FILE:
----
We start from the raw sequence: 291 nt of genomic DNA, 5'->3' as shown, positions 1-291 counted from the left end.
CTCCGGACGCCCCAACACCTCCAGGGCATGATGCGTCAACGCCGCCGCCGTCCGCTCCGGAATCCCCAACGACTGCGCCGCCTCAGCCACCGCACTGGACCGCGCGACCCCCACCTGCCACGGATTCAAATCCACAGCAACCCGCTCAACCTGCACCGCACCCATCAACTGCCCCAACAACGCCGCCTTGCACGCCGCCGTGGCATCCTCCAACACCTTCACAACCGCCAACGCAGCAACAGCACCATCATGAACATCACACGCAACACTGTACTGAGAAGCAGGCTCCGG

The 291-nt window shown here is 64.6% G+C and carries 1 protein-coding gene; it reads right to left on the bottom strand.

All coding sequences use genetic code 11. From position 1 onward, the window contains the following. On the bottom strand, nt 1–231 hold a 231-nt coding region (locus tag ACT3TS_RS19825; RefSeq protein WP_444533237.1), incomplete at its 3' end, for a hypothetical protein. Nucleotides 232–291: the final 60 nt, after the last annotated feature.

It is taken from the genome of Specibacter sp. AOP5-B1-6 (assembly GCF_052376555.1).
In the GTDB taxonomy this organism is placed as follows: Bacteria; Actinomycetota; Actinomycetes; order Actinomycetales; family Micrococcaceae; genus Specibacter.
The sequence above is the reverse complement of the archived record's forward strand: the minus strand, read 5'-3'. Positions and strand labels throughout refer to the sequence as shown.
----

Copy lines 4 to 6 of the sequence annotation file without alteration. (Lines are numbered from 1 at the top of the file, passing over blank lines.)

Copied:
All coding sequences use genetic code 11. From position 1 onward, the window contains the following. On the bottom strand, nt 1–231 hold a 231-nt coding region (locus tag ACT3TS_RS19825; RefSeq protein WP_444533237.1), incomplete at its 3' end, for a hypothetical protein. Nucleotides 232–291: the final 60 nt, after the last annotated feature.

It is taken from the genome of Specibacter sp. AOP5-B1-6 (assembly GCF_052376555.1).
In the GTDB taxonomy this organism is placed as follows: Bacteria; Actinomycetota; Actinomycetes; order Actinomycetales; family Micrococcaceae; genus Specibacter.